Dr. Paul Spilsbury taught Theology and New Testament at Canadian Bible College in the late 1990’s when I was a student there. I had heard that he was working on a book that would debunk many of the fanciful futuristic chronologies and doctrines it has generated. As a former believer in at least a few of these chronological treatments, I was ready to dislike the book at first sight.
A pastor friend of mine who did not know I was a student of Dr. Spilsbury graciously bought me a copy of the book recently. Now that I have read it, I highly recommend it to anyone who wants to read the book with a clear understanding. This seems to be a good time to take a hard look at our assumptions about the book of Revelation with the help of Dr. Spilsbury’s insightful research.
The first thing he does is remind us that the book is comprised of two genres of writing. It is at once a letter and an “apocalypse.”
Because it is a letter, it must have made sense to the members of the seven churches to whom it was originally sent. This means that interpretations that would not have made sense to that generation are extremely unlikely to be true. The plagues are unlikely to be caused by modern high-tech weapons, for instance. As another example, the seven heads of the beast are unlikely to be later resurrections of an empire that could only be understood by later generations that lived after them. There were readily-available understandings of those sorts of images in that generation, which will be explored later in this series.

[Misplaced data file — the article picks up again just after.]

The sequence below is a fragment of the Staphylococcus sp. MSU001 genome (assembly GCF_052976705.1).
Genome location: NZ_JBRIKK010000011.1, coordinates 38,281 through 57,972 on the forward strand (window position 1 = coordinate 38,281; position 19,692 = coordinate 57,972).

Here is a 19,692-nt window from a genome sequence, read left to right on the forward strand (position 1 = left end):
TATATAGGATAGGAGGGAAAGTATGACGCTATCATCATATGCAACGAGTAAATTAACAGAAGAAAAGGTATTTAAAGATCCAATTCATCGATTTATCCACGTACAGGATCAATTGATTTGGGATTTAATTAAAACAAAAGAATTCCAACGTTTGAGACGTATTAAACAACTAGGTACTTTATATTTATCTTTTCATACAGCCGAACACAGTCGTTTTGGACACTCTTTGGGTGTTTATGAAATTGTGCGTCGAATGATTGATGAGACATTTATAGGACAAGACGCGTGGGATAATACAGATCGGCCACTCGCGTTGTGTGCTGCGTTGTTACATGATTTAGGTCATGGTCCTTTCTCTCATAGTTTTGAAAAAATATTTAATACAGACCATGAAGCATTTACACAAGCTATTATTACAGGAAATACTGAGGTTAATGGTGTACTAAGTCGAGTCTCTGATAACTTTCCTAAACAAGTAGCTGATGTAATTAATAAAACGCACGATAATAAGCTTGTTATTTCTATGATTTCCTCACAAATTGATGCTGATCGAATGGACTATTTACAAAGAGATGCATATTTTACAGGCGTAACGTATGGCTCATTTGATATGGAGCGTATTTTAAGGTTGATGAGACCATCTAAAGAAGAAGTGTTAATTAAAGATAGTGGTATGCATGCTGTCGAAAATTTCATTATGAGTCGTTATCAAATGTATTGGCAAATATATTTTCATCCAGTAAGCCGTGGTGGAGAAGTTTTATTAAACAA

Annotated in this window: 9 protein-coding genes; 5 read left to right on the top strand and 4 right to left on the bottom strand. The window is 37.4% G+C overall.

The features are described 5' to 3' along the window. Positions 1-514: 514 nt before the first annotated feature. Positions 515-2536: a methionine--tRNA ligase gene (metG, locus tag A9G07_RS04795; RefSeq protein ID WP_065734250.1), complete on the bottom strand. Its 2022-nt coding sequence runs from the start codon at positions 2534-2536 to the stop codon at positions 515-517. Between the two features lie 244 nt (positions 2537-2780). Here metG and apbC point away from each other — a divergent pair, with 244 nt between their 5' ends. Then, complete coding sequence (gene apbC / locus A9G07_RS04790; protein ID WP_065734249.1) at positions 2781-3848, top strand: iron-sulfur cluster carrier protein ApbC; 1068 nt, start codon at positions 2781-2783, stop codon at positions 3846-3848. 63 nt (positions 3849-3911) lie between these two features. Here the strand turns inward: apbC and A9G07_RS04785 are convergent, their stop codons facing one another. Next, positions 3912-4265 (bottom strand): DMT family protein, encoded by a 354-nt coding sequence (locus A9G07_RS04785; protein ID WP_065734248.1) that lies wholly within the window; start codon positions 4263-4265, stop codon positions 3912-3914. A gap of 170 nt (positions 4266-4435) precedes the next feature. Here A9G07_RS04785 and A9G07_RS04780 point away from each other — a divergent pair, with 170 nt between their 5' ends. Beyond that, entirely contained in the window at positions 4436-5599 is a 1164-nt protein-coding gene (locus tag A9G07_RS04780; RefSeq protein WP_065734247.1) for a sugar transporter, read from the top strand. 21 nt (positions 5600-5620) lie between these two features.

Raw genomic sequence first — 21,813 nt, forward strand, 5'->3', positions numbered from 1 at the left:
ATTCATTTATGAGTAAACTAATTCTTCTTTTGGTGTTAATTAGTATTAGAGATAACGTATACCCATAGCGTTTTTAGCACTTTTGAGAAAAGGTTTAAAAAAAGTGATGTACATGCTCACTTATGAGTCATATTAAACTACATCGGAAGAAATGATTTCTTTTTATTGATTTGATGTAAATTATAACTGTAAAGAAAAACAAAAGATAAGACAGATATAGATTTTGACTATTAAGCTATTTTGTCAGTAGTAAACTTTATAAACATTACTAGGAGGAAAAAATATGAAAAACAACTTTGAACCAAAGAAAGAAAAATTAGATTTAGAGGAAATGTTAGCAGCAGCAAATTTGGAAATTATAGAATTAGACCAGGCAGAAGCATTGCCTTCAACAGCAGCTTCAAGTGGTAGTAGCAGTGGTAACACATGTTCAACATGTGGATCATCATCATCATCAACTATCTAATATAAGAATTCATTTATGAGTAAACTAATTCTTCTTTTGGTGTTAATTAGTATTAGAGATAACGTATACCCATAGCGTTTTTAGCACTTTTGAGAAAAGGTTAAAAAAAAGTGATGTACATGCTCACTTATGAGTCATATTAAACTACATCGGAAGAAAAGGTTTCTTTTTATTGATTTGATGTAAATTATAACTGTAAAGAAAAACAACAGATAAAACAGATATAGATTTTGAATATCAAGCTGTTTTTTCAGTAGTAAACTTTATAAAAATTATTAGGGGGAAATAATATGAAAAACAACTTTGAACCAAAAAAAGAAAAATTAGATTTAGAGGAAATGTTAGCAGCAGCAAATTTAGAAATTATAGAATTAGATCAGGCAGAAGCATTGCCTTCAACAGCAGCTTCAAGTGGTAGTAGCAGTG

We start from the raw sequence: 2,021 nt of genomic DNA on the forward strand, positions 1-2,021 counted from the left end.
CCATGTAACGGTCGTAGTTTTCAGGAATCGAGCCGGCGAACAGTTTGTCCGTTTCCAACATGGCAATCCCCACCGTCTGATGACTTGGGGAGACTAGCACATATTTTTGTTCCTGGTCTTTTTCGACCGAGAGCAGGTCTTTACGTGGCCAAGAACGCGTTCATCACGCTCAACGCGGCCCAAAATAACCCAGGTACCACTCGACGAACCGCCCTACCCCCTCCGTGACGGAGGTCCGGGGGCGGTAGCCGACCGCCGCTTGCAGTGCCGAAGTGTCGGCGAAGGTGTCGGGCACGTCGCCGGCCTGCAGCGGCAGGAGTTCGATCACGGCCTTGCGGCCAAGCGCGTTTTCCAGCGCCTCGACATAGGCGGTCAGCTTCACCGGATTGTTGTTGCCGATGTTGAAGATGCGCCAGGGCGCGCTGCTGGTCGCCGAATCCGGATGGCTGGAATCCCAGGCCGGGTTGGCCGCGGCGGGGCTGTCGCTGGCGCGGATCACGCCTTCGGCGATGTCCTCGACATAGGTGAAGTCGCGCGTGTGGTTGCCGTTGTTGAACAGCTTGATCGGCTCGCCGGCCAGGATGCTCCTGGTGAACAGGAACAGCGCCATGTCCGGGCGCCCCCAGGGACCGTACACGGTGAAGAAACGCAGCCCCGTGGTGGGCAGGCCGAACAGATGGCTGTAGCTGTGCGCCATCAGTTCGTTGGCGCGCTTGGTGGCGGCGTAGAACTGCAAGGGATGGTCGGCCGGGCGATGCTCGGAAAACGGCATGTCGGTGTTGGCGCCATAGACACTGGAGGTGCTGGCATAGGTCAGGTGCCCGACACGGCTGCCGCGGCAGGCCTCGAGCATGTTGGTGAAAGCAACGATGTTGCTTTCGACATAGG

It was also an “apocalypse.” This was a higly stylized form of writing that used images to suggest truths more indirectly than prose. The intent is to engage the mind emotionally at least as much as rationally. It is closer to poetry than narrative in how it conveys information, because the intent is to stir to action rather than quiet contemplation.
Most of the images are intended to remind the reader (or hearer) of prophetic passages of Old Testament scripture that contained direct or implied warning messages aimed at people who were in danger of leaving God or of dishonouring Him by denying Him under pressure. Others are there to remind the readers of specific Old Testament stories or events to let the readers draw parallels in their own lives. For instance, the “beast” reminds the reader of similar passages in Daniel, referring to evil Gentile empires that would rule the world until the arrival of the Messiah in glory to deliver God’s people. In their day the “beast” would have been immediately understood as the mighty Roman Empire.
Numbers are used mostly for their symbolic value. 7 is the number of completion or perfection, 12 is the number of tribes of Israel or the people of God. A woman with a crown of 12 stars would be Israel or the followers of Jesus. A beast with seven heads would be perfectly beastly (more on the 7-headed monster in a later installment).
A woman can have either a positive or negative meaning, such as the book of Proverbs’ “lady wisdom” (Prov. 8:1-9:12) or “dame folly” (Prov. 9:13-18). For instance, in 17:18, the evil “harlot” is identified as a “great city which reigns over the kings of the earth.” This “woman” is Rome. It is sitting astride an empire (beast) made up of most of the known kingdoms of the world.
The key to it all is that it made sense to the original recipients of the letter. It can also make the same kind of sense to anyone with an eye to see and an ear to hear today. Armed with Dr. Spilsbury’s insights, the next post will begin exploring the book itself.